The mosquitoes which carry the Zika virus are found in some parts of the U.S. Many reports of U.S. Zika virus infection were identified in travellers returning to the United States. However, local transmission was recorded in some areas of the U.S. and in Puerto Rico.

•    Having unprotected sex:  The Zika virus can spread via sex to another human. The CDC recommends using condoms or avoiding intercourse for three months if male sex partners or a pair that involves a male and female partner travel to an area at risk for Zika. When female partners travel to an area at risk from Zika, the CDC recommends that they use contraceptives or stop sex for at least two months. The CDC also recommends abstinence from sexual activity during pregnancy or condom use during all sexual interaction for a pregnant woman or partner travelling to or in an area of active transmission of Zika virus.


Zika virus infections during pregnancy have been linked to miscarriage and microcephaly, a potentially fatal congenital brain condition.

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The Zika virus may also cause congenital Zika syndrome, which includes these birth defects:

  • Severe microcephaly with a partly collapsed skull
  • Brain damage and reduced brain tissue
  • Eye damage
  • Joint problems, including limited motion
  • Reduced body movement due to too much muscle tone after birth

The Zika virus also may cause other neurological disorders such as Guillain-Barre syndrome.


There is no vaccine to protect against the Zika virus.

The CDC recommends all pregnant women avoid travelling to areas where there is an outbreak of the Zika virus. If you have a partner who lives in or has travelled to an area where there is an outbreak of the Zika virus, the CDC recommends abstaining from sex during pregnancy or using a condom during sexual contact.

If you are trying to get pregnant, explore any future travel plans with your doctor and the possibility of being infected with the Zika virus. Your doctor may recommend that you and your partner wait for some months to try and conceive.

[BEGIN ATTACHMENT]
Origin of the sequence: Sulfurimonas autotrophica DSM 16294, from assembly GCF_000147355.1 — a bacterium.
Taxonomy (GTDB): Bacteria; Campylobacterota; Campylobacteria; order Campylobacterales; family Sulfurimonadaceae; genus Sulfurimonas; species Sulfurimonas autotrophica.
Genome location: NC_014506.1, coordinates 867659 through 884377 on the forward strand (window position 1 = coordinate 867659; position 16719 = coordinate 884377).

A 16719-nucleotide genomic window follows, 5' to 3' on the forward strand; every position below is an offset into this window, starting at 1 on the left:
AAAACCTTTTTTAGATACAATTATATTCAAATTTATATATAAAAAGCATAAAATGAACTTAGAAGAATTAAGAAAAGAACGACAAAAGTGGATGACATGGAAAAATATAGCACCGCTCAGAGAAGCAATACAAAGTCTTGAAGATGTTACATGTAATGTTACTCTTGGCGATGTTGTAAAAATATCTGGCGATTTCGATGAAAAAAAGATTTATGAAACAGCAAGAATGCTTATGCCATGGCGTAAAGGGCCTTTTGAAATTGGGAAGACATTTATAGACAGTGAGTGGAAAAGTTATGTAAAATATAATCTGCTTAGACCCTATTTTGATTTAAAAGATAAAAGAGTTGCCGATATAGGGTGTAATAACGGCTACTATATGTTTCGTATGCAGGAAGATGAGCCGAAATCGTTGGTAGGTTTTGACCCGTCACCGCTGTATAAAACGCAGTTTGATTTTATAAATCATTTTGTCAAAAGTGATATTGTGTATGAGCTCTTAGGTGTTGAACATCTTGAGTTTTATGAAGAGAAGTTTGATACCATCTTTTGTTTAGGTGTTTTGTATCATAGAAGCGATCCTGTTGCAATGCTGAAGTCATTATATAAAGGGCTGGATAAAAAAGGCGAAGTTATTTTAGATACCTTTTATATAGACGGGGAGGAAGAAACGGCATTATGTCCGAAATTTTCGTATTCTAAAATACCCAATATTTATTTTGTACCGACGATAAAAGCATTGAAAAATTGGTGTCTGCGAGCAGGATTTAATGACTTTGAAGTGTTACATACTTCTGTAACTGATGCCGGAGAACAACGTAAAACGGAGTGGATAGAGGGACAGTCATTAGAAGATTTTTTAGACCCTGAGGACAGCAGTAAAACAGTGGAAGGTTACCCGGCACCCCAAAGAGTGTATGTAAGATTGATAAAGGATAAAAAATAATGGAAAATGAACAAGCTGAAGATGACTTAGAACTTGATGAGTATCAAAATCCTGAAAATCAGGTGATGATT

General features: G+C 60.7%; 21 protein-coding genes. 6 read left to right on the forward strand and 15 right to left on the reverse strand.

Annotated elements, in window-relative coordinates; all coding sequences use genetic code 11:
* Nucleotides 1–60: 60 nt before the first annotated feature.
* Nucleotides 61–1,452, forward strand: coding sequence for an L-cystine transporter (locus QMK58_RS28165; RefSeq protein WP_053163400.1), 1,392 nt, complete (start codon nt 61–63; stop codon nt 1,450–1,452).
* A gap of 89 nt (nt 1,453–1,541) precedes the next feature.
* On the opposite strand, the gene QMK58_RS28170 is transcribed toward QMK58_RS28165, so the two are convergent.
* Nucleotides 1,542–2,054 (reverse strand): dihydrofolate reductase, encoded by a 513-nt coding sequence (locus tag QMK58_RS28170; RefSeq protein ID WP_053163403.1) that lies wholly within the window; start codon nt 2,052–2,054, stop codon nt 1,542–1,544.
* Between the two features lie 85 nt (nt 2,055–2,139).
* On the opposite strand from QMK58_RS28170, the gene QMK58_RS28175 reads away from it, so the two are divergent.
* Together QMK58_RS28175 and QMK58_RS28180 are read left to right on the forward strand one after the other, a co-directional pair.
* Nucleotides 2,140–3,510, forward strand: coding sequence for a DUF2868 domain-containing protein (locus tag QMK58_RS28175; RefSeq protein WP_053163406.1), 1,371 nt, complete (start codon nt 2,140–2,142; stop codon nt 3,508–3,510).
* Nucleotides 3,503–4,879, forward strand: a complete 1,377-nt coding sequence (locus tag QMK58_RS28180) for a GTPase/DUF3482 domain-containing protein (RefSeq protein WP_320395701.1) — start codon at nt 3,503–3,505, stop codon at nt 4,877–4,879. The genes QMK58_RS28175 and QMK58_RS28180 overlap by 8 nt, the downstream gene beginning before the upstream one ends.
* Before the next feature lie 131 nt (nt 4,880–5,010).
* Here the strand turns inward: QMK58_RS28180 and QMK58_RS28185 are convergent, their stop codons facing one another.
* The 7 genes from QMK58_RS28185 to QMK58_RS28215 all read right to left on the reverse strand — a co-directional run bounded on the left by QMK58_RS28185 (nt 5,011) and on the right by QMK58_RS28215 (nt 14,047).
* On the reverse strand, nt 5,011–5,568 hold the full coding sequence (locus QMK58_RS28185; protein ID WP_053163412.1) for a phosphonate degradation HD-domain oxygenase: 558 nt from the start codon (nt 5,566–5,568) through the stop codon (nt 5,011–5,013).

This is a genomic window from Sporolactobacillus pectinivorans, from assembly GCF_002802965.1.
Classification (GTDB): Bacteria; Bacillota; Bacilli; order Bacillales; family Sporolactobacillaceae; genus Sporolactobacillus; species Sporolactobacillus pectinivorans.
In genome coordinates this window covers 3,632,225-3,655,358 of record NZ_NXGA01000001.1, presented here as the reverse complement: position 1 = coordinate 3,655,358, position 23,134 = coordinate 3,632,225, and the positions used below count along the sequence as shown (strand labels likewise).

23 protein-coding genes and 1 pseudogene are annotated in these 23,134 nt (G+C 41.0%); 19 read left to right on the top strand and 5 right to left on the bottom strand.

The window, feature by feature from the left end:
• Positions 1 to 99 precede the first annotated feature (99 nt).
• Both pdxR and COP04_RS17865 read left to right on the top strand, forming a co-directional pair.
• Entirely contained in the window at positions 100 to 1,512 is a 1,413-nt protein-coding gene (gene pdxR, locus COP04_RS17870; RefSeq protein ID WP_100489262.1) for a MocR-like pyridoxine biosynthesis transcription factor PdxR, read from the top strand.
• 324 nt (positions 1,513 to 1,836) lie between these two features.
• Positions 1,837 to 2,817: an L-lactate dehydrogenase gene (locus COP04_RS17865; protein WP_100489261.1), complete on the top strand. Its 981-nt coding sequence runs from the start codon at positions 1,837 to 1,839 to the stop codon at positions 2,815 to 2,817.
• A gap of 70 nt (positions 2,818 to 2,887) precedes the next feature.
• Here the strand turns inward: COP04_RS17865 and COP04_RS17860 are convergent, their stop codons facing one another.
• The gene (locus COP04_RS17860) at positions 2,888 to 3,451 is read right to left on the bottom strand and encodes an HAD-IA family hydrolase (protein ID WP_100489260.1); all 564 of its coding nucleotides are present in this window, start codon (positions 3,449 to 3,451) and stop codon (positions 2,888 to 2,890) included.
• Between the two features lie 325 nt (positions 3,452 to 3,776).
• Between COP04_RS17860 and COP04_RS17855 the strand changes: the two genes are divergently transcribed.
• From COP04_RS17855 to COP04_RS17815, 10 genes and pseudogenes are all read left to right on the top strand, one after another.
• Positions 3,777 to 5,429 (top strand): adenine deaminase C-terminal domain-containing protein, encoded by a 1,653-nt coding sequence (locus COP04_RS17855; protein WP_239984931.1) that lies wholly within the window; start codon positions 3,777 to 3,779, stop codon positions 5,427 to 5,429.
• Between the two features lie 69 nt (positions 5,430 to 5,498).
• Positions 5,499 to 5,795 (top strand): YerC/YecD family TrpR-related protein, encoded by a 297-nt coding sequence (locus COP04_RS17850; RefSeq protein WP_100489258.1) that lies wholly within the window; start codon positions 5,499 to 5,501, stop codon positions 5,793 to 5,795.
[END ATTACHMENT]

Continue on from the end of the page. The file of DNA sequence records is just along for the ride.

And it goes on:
Using a condom during sexual intercourse to minimize the risk of the Zika virus being contaminated or transmitted if you or your partner lives in or has travelled to an area where Zika virus is outbreaks. Or stop sexual intercourse.

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If you are living or travelling in tropical areas where the Zika virus is known to be, these tips may help reduce your risk of mosquito bites:

Stay in air-conditioned or well-screened housing. The mosquitoes that carrying the Zika virus are most active from dawn to dusk, but they can strike at night as well. Consider sleeping under a net of a mosquito bed, especially if you are outside.

Wear protective clothing: wear a long-sleeved shirt, long trousers, socks and shoes when entering mosquito-infested areas.

Use mosquito repellent: Permethrin can be applied to your clothing, shoes, and gear for camping and to bed netting. You can also purchase clothes already made with permethrin in it. Using a repellent of at least 10 percent DEET concentration for your skin.